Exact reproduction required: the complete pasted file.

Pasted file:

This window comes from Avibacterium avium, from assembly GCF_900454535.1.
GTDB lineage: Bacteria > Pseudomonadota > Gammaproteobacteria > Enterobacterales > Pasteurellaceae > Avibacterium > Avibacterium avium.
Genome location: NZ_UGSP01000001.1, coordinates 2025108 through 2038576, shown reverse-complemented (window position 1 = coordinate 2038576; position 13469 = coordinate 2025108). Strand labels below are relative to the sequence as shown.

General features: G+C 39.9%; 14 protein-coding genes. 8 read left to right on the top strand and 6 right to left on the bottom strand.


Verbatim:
This window comes from Avibacterium avium, from assembly GCF_900454535.1.
GTDB lineage: Bacteria > Pseudomonadota > Gammaproteobacteria > Enterobacterales > Pasteurellaceae > Avibacterium > Avibacterium avium.
Genome location: NZ_UGSP01000001.1, coordinates 2025108 through 2038576, shown reverse-complemented (window position 1 = coordinate 2038576; position 13469 = coordinate 2025108). Strand labels below are relative to the sequence as shown.

General features: G+C 39.9%; 14 protein-coding genes. 8 read left to right on the top strand and 6 right to left on the bottom strand.